The all-India general strike called by 11 central trade unions on February 20-21 was one of the biggest strikes in recent years. However, if one followed news surrounding the strike in the English press, one would find that hard to believe.
All English papers, including the pink papers, covered the two-day strike focussing on the violence in Noida, the ATMs without cash, ‘loss to the nation’, and most importantly whether the strike was ‘successful’ or ‘partial’. Some papers did not even mention the demands of strikers.
Day one of the strike was reported in all newspapers, though largely on inside pages. Economic Times (Chennai edition) did not give the story front-page space, but a single column on page 6, without mentioning any demands of the trade unions. An editorial accused the striking workers of being ‘labour aristocrats’, unwilling to allow labour law ‘reform’. In ET’s opinion, reforming labour laws is the only way to improve the situation of the working people of India, but the blatant illegal employment of workers by corporations through informal arrangements is not an issue worth discussing. Some car manufacturing firms, for example, argue that ‘core’ and ‘non-core’ operations are different, and that they do not employ temporary workers in any of their ‘core’ car-making operations. Using this argument, they outsource most of the ‘non-core’ operations to logistics companies who employ casual labour. This argument is spurious simply because all forms of labour required to build a car are essential: without even one of them, the car cannot be produced.
Day two coverage was even less, in the aftermath of the Hyderabad bomb blasts. In fact, Deccan Chronicle’s Chennai edition did not carry a single news story about the strike making do with a short editorial, “Terrorising ‘unionism’.” The short piece asserts that the unions no longer understand unionism and that the violence in Noida ‘terrorised’ ‘ordinary people’. Further it says, “demands of the workers were routine, of a kind the government itself is trying to meet in its own interests – such as lowering inflation and expanding employment.” It summarily misrepresents the trade unions’ demands for a minimum wage of Rs 10,000, and their call to apply the principle of ‘same work same pay’ which has not been upheld, given rampant contractualisation of the workforce.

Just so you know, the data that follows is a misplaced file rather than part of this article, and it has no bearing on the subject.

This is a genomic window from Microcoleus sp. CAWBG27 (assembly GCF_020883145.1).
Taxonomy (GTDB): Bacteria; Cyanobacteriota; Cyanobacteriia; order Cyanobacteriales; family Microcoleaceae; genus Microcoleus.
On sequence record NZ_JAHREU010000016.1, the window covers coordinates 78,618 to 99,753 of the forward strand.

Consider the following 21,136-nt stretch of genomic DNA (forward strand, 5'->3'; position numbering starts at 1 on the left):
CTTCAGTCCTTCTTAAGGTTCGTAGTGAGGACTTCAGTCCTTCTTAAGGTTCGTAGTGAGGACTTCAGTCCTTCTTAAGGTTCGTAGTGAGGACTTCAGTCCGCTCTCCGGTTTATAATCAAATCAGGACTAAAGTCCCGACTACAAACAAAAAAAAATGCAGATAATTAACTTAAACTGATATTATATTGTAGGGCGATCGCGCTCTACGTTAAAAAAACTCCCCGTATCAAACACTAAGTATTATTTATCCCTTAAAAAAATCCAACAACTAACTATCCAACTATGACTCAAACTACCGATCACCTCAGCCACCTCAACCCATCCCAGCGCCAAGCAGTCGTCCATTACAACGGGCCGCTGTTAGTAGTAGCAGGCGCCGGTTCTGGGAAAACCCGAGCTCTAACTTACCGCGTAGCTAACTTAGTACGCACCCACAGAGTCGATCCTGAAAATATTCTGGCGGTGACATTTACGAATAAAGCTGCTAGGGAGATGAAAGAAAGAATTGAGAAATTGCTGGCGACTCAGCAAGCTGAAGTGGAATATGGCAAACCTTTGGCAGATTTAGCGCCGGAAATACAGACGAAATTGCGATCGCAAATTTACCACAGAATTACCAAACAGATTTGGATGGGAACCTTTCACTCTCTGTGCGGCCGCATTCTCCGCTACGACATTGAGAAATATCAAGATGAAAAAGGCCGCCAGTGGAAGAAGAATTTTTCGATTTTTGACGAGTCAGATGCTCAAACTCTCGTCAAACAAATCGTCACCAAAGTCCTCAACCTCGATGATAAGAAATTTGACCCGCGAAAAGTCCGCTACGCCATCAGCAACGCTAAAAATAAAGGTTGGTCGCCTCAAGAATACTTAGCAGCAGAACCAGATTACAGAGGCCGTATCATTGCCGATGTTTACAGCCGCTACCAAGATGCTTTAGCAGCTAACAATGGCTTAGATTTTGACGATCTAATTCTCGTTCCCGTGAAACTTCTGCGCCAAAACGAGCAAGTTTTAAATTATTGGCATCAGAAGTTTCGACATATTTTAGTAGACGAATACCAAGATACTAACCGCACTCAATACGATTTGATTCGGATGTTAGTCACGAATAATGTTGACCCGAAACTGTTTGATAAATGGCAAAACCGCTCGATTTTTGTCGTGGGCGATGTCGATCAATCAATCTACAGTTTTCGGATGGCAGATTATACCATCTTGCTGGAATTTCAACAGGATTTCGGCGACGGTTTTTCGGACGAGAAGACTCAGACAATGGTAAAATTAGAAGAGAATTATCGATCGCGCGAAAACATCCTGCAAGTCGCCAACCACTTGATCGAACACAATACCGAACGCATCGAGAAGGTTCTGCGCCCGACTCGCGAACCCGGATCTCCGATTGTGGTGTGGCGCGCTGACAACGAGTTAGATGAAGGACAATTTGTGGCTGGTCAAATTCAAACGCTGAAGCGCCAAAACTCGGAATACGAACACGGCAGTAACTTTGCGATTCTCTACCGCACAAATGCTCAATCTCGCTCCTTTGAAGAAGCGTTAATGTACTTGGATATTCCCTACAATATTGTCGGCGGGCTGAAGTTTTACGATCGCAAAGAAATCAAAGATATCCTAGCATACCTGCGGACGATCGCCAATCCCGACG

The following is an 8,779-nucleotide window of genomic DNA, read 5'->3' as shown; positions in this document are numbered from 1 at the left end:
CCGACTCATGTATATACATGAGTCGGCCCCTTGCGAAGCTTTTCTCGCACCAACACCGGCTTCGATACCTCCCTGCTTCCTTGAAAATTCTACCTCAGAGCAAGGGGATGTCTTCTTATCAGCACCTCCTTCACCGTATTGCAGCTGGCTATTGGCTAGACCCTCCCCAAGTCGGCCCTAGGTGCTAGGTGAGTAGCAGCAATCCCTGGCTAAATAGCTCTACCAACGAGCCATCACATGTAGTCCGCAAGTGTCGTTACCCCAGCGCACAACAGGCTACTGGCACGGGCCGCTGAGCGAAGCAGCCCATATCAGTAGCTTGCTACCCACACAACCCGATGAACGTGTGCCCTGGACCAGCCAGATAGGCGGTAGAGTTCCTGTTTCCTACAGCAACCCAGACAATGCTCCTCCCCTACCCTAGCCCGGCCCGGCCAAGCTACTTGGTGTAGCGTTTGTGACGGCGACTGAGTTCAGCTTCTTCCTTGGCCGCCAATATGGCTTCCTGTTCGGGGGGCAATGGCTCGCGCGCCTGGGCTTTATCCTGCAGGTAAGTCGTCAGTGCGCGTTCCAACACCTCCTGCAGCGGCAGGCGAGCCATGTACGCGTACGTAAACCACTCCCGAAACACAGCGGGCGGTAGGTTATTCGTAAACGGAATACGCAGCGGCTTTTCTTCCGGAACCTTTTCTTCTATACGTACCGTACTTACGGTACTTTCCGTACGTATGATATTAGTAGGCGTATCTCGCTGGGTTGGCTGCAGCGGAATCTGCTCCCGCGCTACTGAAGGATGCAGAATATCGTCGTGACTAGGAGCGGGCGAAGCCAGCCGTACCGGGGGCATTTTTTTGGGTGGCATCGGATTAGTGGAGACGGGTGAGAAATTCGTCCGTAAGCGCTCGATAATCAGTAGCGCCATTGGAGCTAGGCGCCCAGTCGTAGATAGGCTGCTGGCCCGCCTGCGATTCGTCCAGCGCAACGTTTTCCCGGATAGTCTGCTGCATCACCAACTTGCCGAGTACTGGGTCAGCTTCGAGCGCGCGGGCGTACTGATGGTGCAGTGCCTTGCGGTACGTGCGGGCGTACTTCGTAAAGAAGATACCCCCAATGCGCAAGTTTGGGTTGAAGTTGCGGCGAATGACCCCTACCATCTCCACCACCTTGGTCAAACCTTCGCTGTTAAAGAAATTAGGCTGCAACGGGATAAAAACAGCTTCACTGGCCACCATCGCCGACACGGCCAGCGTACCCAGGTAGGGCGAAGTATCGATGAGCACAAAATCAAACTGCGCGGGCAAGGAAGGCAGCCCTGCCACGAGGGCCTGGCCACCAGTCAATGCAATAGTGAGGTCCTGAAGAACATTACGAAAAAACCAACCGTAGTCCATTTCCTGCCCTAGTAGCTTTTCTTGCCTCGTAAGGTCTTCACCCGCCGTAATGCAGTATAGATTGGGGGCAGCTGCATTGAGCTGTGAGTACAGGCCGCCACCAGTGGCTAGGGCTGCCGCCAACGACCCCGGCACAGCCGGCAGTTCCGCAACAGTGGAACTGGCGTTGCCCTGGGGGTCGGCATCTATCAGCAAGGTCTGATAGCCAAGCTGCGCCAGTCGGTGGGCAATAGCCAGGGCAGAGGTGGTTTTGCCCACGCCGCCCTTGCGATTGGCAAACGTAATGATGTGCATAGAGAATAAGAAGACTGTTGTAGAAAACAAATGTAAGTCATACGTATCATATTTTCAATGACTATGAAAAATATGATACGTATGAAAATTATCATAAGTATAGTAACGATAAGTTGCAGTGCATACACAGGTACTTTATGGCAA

This was a common trend in most newspapers that focussed on the violence by workers, who indulged in ‘killing, looting and arson’, according to Economic Times. Yet the only life lost was that of Narendra Singh, treasurer of the All India Trade Union Congress, who was run over by a public bus while it was leaving the depot in a convoy of district officials in Noida. ET decided to say that the strike caused ‘killing’, which was subtly attributed to the workers, which again misrepresents facts.
None of the newspapers carried sufficient detail about how the activist was killed. The second day of coverage also did not follow up on what actually led to the death of the worker. Whether it was really an accident or a deliberate use of brute force to break the strike remained unclear. However, the second day coverage highlighted how a Trinamool Congress member cut off the ear of a Panchayat member who was attempting to join the strike. This story was ‘political’ enough or newsworthy to report, while the real cause of the death of Narendra Singh was not.
The other aspects of the reportage involved emphasis on how ‘ordinary people’ were affected by the strike, all the while emphasising that workers were either a fringe group in society, or that they were ‘self-serving’, as some of the editorials said.
Another rather disturbing fact that was continuously highlighted was the ‘loss to the nation’ which, according to ASSOCHAM, was about Rs 26,000 crore. The source of this information is an association of factory owners. They have a direct interest in spreading propaganda against workers who are demanding higher wages, which will directly impact capitalist profits. Yet the media decided to report these ‘estimates’ uncritically, and simply attributed it to ASSOCHAM.
‘Loss to the nation’ is an interesting idea. Does it mean that the exchequer loses revenue of Rs 26,000 crore, or does it mean that private industries lose that much? Or does it mean that Rs 26,000 crore of potential profit is not realised? If it means the latter, then doesn’t the mismatch between the wage and the value produced by a worker mean a loss as well?
The English press has almost consistently taken a stance supporting the ‘common man’, while forgetting that the most ‘common man’ in India resides in the rural hinterland, and most likely works for someone who can afford to employ him/her.
The media has misrepresented labour strikes as criminal acts, devoid of context and purpose. The strife between labour and capital is fundamental to the politics of our society today. The blatantly skewed reportage of the media only tells us that English-speaking India is being drawn further and further away from the real issues of our times.